That said, although universal grammar does not require superficial universals, it should be emphasised that universals derived from the nature of the primitives over which syntax operates (rather than from the syntactic algorithms themselves) remain in good health “after decades of research”: feature systems with a dual still differentiate singular from plural, and those with a trial still differentiate singular, plural and dual; feature systems with a three-way person contrast still conflate first inclusive with first exclusive, not with second person; and there is still no choric-hearer or choric-speaker feature system. So, universal grammar doesn’t need superficial universals, but it has them anyway.

Yet, even if Boroditsky’s motivational critique of Chomsky is wrong, that hardly means her work is without motivation. The domains of study of the two approaches are substantially without overlap. Consider some of Boroditsky’s examples.
  • English, Hebrew and Pormpuraaw speakers may arrange pictures differently to reflect chronological sequence, but this tell us nothing about how narrow syntax works, because representation of chronological sequence has nothing to do with binary branching, extraction, etc. The irrelevance of this data is underlined by Boroditsky’s own observation that the Hebrew versus English orderings reflect the directions in which the two languages are written: writing systems are means of representing the output of universal grammar, parametrized to a given language, after it has passed through the morphological, phonological and phonetic systems; they are very distant from the study of universal grammar itself.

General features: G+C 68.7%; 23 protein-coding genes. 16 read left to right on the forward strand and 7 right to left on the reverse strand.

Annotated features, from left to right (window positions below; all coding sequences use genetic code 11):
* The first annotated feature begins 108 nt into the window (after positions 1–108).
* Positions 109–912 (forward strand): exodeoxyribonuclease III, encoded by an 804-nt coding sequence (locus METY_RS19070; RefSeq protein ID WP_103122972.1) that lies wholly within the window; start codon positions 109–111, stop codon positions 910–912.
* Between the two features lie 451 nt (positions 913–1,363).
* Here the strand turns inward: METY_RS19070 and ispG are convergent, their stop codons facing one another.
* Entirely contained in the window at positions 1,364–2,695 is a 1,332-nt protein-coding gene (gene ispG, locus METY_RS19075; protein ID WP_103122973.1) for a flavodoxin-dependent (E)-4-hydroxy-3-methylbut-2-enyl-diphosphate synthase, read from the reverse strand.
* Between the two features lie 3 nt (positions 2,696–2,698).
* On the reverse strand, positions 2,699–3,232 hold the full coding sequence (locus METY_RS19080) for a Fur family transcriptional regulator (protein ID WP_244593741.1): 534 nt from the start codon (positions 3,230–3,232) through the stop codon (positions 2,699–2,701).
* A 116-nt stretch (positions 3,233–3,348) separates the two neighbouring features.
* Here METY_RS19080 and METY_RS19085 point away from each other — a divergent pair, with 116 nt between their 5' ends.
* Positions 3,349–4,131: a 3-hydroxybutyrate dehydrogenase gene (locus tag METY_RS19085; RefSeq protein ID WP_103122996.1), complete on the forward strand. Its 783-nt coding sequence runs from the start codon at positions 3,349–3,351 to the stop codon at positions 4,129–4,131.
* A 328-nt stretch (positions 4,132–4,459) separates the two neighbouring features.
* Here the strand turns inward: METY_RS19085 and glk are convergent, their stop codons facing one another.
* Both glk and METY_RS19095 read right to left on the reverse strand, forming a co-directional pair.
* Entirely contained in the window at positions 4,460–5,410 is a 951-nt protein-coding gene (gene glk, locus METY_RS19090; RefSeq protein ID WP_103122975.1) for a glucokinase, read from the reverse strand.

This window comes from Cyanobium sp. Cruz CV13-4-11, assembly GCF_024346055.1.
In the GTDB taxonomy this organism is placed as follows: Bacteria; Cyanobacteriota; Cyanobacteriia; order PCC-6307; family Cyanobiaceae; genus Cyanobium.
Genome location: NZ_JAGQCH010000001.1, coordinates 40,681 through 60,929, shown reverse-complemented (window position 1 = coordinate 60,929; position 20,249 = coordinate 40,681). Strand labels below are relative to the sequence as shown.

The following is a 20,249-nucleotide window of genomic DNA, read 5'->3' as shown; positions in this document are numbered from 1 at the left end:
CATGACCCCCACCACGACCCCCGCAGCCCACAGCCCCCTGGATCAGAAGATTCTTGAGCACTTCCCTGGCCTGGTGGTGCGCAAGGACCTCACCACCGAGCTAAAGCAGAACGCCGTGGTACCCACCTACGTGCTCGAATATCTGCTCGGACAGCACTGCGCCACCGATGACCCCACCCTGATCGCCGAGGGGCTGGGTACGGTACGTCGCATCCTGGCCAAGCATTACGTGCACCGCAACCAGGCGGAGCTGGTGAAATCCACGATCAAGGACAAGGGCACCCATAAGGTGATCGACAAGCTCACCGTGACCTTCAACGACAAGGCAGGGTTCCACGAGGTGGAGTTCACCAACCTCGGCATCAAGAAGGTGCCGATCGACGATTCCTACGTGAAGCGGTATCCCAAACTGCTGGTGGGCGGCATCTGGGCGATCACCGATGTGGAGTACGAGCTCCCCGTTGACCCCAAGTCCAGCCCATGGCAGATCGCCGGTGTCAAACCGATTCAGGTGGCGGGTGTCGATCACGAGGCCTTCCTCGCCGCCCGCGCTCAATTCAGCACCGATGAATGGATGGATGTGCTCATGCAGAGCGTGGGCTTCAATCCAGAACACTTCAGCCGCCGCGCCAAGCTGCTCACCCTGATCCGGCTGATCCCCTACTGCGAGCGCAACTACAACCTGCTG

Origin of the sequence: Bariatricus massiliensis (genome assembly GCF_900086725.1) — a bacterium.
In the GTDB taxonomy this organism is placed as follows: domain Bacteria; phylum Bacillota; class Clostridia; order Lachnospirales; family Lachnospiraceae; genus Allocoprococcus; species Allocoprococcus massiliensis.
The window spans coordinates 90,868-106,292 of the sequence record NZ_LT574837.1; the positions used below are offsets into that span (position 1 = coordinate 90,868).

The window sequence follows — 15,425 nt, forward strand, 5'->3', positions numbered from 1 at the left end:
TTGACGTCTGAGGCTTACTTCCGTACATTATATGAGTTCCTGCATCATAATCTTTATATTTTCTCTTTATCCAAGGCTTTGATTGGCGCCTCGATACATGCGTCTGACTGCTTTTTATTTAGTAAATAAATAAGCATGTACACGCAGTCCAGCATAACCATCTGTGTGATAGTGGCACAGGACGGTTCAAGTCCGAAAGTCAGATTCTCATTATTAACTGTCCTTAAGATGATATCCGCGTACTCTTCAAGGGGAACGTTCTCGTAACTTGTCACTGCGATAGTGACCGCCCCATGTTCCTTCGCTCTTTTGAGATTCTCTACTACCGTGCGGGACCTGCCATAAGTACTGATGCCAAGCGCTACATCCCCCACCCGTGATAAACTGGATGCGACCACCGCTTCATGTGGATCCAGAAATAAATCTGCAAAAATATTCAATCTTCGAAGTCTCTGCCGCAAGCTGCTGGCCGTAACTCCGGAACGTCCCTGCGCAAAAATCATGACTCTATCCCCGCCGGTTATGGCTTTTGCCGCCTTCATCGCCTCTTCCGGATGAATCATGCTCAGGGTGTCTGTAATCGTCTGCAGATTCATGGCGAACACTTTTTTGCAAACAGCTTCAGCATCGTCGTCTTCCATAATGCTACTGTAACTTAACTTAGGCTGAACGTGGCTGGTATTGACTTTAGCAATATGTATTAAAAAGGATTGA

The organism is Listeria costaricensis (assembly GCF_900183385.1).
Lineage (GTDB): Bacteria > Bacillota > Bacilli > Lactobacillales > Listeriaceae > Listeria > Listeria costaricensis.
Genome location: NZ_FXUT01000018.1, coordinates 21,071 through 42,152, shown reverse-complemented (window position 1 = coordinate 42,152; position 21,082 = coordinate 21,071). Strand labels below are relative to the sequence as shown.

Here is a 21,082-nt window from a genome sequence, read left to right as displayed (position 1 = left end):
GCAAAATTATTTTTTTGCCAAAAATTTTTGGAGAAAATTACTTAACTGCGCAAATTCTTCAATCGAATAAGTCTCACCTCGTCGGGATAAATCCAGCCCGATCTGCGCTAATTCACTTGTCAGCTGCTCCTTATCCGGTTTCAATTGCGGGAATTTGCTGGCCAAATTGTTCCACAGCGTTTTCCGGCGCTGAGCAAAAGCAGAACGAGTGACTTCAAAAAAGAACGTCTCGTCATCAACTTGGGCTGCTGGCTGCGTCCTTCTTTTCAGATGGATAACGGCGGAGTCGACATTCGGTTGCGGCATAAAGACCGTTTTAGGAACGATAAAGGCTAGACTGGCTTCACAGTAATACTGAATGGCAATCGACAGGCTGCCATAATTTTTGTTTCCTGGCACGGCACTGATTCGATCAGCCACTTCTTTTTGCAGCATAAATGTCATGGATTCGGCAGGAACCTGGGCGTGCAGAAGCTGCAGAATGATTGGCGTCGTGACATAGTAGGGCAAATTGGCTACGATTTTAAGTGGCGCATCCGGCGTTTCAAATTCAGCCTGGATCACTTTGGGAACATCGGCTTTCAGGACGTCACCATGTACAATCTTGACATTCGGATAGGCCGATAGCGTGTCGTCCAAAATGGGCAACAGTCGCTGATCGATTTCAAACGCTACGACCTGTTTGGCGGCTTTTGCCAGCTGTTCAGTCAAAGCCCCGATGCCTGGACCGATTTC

• Lexical facts—such as whether Russian speakers, who lack a cover term for sky blue and navy blue, are more attuned to different shades of these colours than are English speakers to whom they are both blue—are also irrelevant to how syntax may construct long-distance dependencies or whether syntactic branching is binary. Much variation in the lexicon fails to impact on syntax: elks are nothing like elephants, but one struggles to find syntactic ramifications of this fact.

  • English and Japanese both have constructions that identify and ignore agency, but their different rates of usage represents a sociological fact about language usage, not anything to do with differences in the narrow syntax. If your society generally expects you to impute agency when speaking whatever language it uses, then, it turns out that you are more attuned to agency. This is not overly surprising: when my lifestyle includes a lot of violin playing, my intolerance for others’ off-key playing increases. Speaking English is part of my lifestyle, so why should the set of distinctions that being a member of an English-speaking society routinely makes me make not be just like having perfect pitch? The propensity of English speakers to identify causes reflects a sociolinguistic fact, not something that universal grammar is concerned with.